Institute welcomes Liaison Committee report on public appointments
A House of Commons Liaison Committee report has recommended a range of changes to the system for scrutinising public appointments, many of them suggested by the Institute.
In March, the Institute set out a package of 15 recommendations in the Balancing Act report. In particular, the report proposed grouping appointments into three "tiers":
- Posts over which Parliament should control the appointment process
- Posts where Parliament should have an "effective veto power" over around 25 top-tier public appointments
- A number of posts where select committees could hold pre-appointment hearings if they wish.
The Institute's Director, Lord Adonis and Akash Paun, Senior Researcher, appeared before the Liaison Committee to discuss the research and recommendations in the report.
In its own report this week, the Liaison Committee referred extensively to Lord Adonis' appearance in front of them and to the Balancing Act report. They recommend that:
- About a dozen appointments are effectively joint appointments between Parliament and the Executive, confirmed by a vote of the House of Commons and with a parliamentary lock on dismissal. These are posts where holders exercise key constitutional functions, regulate the activities of Ministers, or protect citizens from the Government
- For another two dozen or so posts, Parliament should exercise an "effective veto" over appointments: in other words, Ministers would be required to justify any decision to reject a committee's recommendation, and in the case of disputes the decision might be taken to the floor of the House. But committees and Ministers should also be able to negotiate where committees have concerns about the preferred candidate for the job, before they make a report, and select committees should be involved right from the start in designing the jobs, with more information given to them about the recruitment process and field of candidates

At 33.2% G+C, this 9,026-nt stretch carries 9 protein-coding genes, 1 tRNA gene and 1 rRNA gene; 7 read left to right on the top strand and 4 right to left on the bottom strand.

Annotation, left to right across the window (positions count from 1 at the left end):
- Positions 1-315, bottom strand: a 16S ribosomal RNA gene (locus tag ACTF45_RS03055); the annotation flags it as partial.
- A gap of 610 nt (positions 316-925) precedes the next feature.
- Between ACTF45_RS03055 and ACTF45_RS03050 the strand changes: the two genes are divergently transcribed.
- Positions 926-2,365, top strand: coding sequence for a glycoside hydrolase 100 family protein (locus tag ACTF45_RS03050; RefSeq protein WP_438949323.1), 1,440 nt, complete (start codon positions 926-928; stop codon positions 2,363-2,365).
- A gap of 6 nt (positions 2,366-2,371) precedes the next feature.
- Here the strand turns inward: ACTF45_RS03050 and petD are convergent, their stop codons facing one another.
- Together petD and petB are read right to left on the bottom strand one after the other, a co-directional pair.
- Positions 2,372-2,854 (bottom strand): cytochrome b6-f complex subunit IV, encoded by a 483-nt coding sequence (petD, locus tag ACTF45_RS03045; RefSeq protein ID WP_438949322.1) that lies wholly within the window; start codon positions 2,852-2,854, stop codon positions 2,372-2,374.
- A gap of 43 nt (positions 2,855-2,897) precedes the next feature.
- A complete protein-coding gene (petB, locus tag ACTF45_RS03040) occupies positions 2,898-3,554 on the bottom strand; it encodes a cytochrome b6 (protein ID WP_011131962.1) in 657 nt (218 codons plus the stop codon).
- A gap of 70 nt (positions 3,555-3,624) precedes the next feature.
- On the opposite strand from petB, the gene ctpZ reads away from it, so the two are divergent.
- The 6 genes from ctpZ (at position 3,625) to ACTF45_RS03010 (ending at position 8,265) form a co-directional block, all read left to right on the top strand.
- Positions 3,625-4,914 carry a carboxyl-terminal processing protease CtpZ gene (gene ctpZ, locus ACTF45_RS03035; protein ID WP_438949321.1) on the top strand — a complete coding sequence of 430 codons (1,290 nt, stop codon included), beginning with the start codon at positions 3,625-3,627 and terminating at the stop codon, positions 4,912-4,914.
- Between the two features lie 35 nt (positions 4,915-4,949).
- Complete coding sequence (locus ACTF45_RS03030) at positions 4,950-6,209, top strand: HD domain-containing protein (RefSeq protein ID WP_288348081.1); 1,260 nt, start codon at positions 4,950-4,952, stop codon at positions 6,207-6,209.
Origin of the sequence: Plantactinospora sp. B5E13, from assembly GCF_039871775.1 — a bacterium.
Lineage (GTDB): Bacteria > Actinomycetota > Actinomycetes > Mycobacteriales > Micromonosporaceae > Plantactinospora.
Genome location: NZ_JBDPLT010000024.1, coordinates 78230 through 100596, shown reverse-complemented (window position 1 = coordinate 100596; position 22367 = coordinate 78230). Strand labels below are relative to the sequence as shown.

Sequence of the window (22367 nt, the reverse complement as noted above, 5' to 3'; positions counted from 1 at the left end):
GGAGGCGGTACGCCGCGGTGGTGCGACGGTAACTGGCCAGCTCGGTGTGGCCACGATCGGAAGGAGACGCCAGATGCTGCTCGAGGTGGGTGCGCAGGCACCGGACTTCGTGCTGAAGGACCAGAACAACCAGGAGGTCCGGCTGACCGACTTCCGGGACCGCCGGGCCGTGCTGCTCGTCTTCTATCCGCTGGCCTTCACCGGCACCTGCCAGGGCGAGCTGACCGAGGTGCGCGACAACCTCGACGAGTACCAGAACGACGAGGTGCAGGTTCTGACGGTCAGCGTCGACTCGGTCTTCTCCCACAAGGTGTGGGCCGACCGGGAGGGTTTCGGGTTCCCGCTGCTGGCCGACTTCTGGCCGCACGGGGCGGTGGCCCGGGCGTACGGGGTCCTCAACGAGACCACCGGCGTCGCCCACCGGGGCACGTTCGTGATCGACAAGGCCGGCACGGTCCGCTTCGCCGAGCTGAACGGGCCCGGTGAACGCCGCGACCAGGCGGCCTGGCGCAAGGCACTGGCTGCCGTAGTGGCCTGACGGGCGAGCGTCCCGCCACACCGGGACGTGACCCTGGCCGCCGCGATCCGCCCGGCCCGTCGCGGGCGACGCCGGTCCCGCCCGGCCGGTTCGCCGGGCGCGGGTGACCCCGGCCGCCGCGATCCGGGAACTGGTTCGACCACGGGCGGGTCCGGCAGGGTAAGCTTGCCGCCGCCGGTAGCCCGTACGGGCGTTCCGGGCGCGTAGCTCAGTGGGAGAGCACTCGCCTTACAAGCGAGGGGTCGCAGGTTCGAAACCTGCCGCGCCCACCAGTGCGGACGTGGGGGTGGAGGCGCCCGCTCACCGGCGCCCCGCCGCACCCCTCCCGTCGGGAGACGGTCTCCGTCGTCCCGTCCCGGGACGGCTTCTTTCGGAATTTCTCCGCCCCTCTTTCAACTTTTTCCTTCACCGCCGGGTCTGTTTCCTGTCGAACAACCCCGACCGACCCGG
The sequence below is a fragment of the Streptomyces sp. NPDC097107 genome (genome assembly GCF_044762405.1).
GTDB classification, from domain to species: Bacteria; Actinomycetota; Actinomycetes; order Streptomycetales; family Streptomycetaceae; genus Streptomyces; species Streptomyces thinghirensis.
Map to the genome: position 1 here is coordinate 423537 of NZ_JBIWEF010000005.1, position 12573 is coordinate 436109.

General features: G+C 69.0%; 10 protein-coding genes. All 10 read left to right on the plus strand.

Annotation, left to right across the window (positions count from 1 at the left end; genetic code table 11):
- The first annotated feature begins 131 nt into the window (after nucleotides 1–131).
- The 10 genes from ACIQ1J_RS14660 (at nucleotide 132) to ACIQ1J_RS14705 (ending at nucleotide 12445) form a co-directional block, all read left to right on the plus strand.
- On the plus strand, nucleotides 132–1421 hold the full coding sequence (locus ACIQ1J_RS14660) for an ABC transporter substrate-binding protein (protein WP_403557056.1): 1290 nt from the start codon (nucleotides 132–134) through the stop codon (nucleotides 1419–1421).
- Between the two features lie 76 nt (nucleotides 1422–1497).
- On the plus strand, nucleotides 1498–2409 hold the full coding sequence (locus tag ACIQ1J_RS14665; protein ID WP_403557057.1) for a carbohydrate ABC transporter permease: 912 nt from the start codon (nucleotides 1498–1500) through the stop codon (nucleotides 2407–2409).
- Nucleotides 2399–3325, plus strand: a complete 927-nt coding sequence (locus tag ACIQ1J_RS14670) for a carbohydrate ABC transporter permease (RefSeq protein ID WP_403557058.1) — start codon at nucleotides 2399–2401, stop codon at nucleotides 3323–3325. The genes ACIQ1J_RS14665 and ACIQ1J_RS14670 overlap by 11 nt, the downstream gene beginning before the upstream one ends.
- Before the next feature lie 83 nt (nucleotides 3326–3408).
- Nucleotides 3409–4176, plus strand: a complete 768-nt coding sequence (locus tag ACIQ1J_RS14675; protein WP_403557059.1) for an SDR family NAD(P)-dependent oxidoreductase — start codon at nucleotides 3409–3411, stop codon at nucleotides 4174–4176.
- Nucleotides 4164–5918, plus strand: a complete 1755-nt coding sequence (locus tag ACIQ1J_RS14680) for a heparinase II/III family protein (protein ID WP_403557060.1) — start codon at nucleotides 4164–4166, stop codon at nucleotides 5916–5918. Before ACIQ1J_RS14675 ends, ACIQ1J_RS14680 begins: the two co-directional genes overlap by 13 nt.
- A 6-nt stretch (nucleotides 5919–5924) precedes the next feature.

- For other posts, committees could choose whether or not they scrutinise the appointment.
Welcoming the report, Lord Adonis said: "It's encouraging that the Liaison Committee has taken on board the recommendations set out in Balancing Act because it is crucial that, in making these key appointments, ministers are accountable to Parliament. Because transparency and openness are now the default positions for government, it is essential to their legitimacy that they expose their choice of candidates to wider scrutiny. We hope that Ministers will take these recommendations seriously and agree for Parliament to exercise an ‘effective veto' where there is a difference of opinion on an appointment".